Meanwhile, several reports from the Care Quality Commission (CQC) have also uncovered problems in Oldham’s healthcare system with many given instructions to improve, including Royton Medical Centre.
Council leader Amanda Chadderton said in July that she was working with Royton GP’s two surgeries to “try to resolve the issues”.
“Unfortunately, this is the consequence of a Conservative government that is unconcerned about the crisis in the primary care sector and the shortage of GPs,” he told The Oldham Times before the CQC reports were published.
But the trust in charge of the Royal Oldham Hospital, Northern Care Alliance, has also been told to do better in a recent CQC inspection this month.
The inspector singled out staffing levels and the morale of “hard-working” NHS staff as areas of concern at the hospital.
Complaints from the GP and dentist in Oldham
Data from NHS Digital shows that 427 complaints were made about GPs and dentists in the area of the former NHS Oldham Clinical Commission Group in the 12 months to March this year.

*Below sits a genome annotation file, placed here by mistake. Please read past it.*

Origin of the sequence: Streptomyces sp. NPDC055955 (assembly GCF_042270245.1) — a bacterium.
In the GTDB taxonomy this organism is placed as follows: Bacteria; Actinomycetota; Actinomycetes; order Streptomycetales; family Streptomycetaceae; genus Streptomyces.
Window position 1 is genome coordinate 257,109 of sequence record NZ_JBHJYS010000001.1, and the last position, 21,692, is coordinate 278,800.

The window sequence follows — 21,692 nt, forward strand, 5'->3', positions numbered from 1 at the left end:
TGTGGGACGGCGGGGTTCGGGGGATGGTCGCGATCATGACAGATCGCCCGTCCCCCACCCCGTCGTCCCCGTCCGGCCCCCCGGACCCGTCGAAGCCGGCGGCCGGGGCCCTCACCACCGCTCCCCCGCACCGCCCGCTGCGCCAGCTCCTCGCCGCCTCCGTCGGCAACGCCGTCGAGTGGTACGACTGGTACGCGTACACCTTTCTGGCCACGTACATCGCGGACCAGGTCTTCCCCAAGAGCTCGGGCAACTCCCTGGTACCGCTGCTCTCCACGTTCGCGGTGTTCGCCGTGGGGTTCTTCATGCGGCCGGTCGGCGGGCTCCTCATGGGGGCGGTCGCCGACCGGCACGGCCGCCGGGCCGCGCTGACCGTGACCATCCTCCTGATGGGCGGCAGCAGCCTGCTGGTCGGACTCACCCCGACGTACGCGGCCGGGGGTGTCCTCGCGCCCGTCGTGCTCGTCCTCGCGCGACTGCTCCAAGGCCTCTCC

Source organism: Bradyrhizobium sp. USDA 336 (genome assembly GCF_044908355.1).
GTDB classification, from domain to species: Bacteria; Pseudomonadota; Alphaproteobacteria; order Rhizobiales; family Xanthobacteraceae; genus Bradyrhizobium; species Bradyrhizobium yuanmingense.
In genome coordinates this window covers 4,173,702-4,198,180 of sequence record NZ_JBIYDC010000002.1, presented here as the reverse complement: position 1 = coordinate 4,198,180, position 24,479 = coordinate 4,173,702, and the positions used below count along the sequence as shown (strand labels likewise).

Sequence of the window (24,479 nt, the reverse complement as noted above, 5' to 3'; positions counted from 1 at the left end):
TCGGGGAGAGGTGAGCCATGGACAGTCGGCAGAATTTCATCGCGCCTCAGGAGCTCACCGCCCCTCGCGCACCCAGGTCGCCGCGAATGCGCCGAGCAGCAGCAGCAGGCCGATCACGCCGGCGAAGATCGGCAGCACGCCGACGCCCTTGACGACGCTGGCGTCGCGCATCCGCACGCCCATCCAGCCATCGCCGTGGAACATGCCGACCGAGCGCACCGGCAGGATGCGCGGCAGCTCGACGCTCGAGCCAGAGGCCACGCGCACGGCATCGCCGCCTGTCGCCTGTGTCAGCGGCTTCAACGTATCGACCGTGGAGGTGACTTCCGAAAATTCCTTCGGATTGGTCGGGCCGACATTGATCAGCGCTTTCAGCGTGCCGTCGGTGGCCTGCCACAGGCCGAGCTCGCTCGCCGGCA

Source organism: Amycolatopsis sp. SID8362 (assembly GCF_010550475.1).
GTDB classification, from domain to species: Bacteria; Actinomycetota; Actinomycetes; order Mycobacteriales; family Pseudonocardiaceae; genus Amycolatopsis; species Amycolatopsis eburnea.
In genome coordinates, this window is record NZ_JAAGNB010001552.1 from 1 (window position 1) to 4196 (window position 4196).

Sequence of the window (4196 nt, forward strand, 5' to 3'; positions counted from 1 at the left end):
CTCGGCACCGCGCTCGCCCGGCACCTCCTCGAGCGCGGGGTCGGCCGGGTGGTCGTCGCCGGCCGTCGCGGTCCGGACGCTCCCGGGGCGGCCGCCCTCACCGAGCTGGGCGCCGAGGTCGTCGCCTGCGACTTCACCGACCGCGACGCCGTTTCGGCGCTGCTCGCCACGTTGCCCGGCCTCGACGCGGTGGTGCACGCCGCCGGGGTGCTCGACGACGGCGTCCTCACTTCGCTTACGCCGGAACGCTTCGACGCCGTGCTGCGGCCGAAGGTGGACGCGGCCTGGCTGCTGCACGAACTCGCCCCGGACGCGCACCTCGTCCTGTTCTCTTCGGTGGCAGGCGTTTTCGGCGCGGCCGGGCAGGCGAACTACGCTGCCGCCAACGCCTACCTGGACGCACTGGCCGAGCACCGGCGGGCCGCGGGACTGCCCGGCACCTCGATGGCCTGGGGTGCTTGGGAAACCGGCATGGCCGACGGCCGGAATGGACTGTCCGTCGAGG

While NHS Digital did not collect data on complaints made during 2019-20 amid Covid, the latest figures are higher than pre-pandemic levels (426).
Of the complaints last year, 105 (25 percent) were fully supported, meaning the medical provider was found to be wrong.
This was down from 2018-19 when 34 percent of complaints were confirmed.
Oldham dentists saw only a marginal increase, with the number of complaints rising by two per cent from 14,100 to 14,300 over the same period.
Greater Manchester Integrated Care reacts to statistics
Dr John Patterson, associate medical director in Oldham at NHS Greater Manchester Integrated Care, said the problem is compounded by the enormous “pressure” GPs and dental practices are under with “high demand for appointments and challenges of recruitment”.
However, Dr. Patterson admitted that it’s “always disappointing” to hear complaints that the patient care experience “isn’t how we’d like it to be.”